Can drones and artificial intelligence protect us from sharks?

Can drones and artificial intelligence protect us from sharks?

Can drones and artificial intelligence protect us from sharks?

You might roll your eyes as you watch the drone take off into the sky and hover over the Australian coast, the camera pointed straight down at the sparkling turquoise waters. “Another TikTok influencer trying to get the perfect shot,” you mutter to yourself. But if you look closely at the pilot, you’ll see that there’s a sign next to him that reads “Keep Clear” in bright yellow and red letters. This is not a TikTok influencer.

It’s an Australian surf lifesaver using the above drone to spot sharks on the beach before they get too close to swimmers like you. The New South Wales government has agreed to invest millions of dollars (more than A$85 million, to be precise) in shark control measures over the next few years in order to achieve better coexistence with these predators. Sure, there’s helicopter patrols and the ever-splitting shark nets and drum lines, but a 2020 survey showed that drone-based shark surveys were what the public preferred when it came to their safety.

This is not news as the state government has been using drones to detect sharks since 2016 and has partnered with Surf Life Saving NSW to continue the work since 2018. The drones climb to a height of over 60 meters. Piloted by stranded surf lifeguard pilots to maneuver the technology across the blue ocean while watching a live video feed of what the drone is seeing. They’re not just gazing at the beautiful waves – they’re chasing the shape of sharks that swim beneath the surface. While pilots are trained in how to distinguish shark shapes from one another (a great white shark looks different from a tiger shark, for example) and between other animals (a shark looks different from a seal or a large fish), it can be a bit difficult , when the weather conditions are not the best. The wind could be making it difficult to get a clear picture, the sunlight hitting the wrong spot, or the water is just too murky and dark and there are tons of algae everywhere…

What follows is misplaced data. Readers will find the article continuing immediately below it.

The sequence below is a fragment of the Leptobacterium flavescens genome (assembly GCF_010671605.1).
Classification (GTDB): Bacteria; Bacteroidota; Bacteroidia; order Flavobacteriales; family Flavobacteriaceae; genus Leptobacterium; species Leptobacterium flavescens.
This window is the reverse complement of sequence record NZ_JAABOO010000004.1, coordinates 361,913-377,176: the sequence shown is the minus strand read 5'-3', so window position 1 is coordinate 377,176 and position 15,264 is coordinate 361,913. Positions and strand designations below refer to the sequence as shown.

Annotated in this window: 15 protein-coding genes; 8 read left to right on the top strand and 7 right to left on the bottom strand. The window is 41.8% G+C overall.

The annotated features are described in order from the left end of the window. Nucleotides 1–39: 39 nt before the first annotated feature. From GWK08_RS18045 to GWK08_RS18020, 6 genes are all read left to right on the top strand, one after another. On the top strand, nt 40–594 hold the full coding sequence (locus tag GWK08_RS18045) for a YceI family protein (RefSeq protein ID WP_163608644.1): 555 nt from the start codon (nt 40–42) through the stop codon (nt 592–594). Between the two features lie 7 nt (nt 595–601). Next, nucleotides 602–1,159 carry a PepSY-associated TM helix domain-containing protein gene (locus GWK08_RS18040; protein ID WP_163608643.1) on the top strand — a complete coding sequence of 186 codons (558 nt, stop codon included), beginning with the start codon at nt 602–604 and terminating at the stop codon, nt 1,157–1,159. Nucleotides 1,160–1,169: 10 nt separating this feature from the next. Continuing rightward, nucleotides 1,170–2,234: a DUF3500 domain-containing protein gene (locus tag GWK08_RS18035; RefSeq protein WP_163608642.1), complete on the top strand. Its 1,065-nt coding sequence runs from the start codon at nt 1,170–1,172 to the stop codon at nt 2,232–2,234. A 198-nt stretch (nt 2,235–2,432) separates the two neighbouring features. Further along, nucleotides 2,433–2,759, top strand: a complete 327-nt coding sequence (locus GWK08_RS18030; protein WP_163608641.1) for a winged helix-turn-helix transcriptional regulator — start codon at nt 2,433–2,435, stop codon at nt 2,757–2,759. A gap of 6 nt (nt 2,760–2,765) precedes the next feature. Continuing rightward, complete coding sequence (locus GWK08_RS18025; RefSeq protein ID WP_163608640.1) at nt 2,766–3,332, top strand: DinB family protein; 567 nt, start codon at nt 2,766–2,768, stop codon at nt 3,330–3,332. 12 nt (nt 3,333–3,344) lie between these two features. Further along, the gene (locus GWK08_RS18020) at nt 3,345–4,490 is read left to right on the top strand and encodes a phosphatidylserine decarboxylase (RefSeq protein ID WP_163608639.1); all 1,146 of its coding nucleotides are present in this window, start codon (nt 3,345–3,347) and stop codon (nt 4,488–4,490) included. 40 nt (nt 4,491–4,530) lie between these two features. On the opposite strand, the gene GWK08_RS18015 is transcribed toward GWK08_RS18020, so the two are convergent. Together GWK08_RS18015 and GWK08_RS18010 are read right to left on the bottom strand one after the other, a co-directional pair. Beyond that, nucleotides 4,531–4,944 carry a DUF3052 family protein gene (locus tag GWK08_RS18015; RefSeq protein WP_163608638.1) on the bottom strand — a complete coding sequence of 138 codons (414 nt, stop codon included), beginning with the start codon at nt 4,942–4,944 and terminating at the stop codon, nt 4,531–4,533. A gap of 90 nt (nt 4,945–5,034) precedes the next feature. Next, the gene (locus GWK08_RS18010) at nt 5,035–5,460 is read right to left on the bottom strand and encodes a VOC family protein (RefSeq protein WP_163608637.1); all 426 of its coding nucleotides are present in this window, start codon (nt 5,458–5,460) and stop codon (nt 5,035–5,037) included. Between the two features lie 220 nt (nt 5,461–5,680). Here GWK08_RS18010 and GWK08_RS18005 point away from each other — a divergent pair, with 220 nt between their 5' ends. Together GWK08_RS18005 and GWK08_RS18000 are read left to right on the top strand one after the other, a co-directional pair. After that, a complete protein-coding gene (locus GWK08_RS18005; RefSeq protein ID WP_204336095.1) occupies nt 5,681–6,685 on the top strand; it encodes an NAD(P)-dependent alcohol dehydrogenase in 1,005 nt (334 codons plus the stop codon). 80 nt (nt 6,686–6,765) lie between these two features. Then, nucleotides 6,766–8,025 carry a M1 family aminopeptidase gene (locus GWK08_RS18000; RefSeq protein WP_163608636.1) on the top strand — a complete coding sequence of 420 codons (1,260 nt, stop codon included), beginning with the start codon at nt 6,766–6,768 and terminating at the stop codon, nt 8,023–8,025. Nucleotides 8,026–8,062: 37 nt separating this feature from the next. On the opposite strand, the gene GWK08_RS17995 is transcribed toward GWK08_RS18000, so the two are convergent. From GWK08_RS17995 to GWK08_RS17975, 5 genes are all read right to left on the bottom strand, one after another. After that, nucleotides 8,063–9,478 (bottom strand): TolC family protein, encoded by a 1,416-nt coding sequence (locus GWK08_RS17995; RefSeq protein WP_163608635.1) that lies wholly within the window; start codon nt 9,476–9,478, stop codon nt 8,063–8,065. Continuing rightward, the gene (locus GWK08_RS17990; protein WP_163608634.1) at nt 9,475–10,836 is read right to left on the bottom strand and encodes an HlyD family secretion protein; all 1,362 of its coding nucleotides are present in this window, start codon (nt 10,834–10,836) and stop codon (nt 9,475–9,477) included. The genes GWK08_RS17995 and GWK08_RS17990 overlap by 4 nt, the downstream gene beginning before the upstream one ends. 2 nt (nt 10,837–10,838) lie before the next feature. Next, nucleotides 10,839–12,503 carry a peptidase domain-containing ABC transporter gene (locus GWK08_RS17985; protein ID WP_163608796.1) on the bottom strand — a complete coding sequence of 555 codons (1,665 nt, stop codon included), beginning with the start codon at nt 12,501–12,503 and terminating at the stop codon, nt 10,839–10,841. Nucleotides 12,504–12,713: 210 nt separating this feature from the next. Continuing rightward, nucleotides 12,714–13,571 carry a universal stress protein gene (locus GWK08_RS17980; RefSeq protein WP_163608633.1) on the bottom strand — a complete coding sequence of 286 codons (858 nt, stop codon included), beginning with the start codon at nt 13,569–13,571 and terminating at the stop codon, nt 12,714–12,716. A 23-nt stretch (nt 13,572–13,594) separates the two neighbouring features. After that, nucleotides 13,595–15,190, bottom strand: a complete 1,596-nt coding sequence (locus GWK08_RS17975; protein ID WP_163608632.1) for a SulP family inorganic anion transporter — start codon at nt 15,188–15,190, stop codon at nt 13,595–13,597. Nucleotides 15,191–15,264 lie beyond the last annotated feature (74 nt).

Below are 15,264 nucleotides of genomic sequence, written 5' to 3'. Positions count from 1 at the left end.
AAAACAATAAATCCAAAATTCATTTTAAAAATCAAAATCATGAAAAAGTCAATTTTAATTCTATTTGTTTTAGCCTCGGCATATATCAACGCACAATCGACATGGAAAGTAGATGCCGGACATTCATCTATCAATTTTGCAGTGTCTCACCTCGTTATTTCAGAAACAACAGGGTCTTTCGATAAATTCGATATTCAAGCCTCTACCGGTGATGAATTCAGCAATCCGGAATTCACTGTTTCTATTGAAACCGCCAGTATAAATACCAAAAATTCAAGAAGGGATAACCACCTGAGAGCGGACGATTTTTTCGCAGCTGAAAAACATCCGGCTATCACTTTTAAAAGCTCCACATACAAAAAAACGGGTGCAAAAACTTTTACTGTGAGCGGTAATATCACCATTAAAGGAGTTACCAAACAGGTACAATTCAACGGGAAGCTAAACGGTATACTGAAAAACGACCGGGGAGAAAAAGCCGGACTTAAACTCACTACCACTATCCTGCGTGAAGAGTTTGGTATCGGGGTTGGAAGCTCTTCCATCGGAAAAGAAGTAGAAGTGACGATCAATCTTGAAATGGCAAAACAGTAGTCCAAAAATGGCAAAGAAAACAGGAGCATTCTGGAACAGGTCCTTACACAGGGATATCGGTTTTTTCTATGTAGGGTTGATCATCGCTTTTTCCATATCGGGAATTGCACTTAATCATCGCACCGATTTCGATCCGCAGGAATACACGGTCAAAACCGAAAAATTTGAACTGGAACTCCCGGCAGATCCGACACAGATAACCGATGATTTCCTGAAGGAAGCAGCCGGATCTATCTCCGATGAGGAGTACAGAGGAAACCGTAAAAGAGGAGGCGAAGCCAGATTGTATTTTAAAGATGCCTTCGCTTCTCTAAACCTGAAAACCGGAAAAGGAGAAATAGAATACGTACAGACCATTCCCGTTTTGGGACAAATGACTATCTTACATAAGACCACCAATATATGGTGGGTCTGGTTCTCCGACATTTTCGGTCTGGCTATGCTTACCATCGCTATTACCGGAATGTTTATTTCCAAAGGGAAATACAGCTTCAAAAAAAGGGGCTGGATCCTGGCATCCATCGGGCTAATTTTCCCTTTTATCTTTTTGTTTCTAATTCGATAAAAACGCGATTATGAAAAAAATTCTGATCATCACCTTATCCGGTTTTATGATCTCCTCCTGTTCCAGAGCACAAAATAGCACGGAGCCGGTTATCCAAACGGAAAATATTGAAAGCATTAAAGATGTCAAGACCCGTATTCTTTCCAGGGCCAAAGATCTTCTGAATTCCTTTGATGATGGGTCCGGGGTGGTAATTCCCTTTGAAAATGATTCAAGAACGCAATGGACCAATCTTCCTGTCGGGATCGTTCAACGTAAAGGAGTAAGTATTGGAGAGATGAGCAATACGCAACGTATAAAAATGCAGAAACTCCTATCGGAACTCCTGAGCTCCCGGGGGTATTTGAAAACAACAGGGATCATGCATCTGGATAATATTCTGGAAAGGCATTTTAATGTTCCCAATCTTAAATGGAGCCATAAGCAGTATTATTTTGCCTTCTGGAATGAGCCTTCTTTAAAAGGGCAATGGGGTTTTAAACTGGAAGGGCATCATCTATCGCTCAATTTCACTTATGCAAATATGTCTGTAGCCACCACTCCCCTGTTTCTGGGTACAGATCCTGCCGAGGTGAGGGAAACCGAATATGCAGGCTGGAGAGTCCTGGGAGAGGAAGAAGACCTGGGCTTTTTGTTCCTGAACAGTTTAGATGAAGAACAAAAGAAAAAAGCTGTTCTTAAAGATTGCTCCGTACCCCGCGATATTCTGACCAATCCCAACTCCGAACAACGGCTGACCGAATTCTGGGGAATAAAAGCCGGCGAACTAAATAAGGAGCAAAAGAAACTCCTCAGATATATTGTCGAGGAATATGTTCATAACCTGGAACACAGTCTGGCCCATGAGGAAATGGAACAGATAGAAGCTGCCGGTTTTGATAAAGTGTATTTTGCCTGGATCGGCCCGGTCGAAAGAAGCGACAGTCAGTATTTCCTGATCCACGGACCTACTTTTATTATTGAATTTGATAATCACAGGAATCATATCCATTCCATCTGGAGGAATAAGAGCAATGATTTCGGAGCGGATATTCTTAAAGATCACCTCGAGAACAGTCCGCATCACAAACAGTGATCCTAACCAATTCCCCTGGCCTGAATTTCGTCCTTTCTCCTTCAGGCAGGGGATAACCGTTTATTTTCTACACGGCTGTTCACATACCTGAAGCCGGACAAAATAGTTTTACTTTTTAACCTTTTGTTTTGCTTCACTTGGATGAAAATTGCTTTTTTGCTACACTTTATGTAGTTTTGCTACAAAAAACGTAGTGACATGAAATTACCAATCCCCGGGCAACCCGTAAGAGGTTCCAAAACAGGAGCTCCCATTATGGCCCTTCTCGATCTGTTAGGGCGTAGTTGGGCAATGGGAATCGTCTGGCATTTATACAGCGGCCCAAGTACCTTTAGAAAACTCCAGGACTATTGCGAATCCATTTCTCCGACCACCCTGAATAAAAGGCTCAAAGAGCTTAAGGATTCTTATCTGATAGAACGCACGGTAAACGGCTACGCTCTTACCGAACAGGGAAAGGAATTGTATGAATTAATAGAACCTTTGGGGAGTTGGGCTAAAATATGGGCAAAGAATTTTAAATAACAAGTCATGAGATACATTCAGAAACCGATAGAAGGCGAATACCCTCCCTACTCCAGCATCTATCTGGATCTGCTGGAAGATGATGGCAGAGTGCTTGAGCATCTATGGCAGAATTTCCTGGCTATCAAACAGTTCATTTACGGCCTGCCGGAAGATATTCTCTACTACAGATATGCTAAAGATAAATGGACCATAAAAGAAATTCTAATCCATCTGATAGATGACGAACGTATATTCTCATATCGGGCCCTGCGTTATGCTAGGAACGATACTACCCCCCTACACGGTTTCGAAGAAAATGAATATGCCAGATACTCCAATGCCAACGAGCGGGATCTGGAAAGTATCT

Drone pilots generally make the right decision 60% of the time – which is both reassuring and a bit unnerving for some. That’s why a team of scientists decided to find out if artificial intelligence (AI) is the answer. dr Cormac Purcell received a grant from the NSW Department of Primary Industries to carry out this research at Macquarie University with Dr. Paul Butcher, a fellow at Southern Cross University and Deakin University. Together, the team set out to build the “most robust” AI detector for sharks – and test it right off the waters of Australia. You see, while most AIs do reasonably well in the lab, they face a number of challenges in the real world, which is why Purcell and Butcher were keen to test their detector in the wild. “Initial results from previous AI-powered shark detection systems suggest the problem has been solved, as these systems report detection accuracies of over 90%,” the authors write in The Conversation. “But scaling these systems to make a real difference on NSW beaches has been a challenge. […] In essence, Machine Learning Operations explicitly recognizes that AI-driven software requires regular updates to maintain its effectiveness.”

Researchers were able to create a surfing lifesaver mobile app by meticulously tracking and identifying sharks to feed the information to the AI ​​software so it could “learn,” as the authors explain: “With this new dataset, we trained.” machine learning model to detect ten species of marine life, including various species of dangerous sharks such as great white shark and whaler. And then we embedded that model into a new mobile app that can highlight sharks in live drone footage and predict the species. We have worked closely with the NSW Government and Surf Lifesaving NSW to trial this app on five beaches over the summer of 2020.”

How did it go? “Our AI Shark Detector did pretty well. Dangerous sharks were identified frame by frame under realistic conditions 80% of the time. We made a conscious effort to make our tests harder by challenging the AI ​​to work with invisible data taken at different times of the year or from different looking beaches.” Now there were some limitations for the app – for example For example, sharks with similar outlines were difficult to identify, while smaller animals were difficult to spot. However, the team is confident that the AI ​​”is now mature enough to be used in drone-based shark-spotting operations on Australian beaches.” But unlike regular software, it needs to be monitored and updated frequently to maintain its high reliability in detecting dangerous sharks.”

With summer down under, the drones are out again, scanning the waters and hopefully keeping beachgoers safe. “AI can play a key role in making these flights more effective, enabling greater reliability in drone surveillance, and eventually leading to fully automated shark-sighting operations and reliable automated alerts,” the authors conclude.

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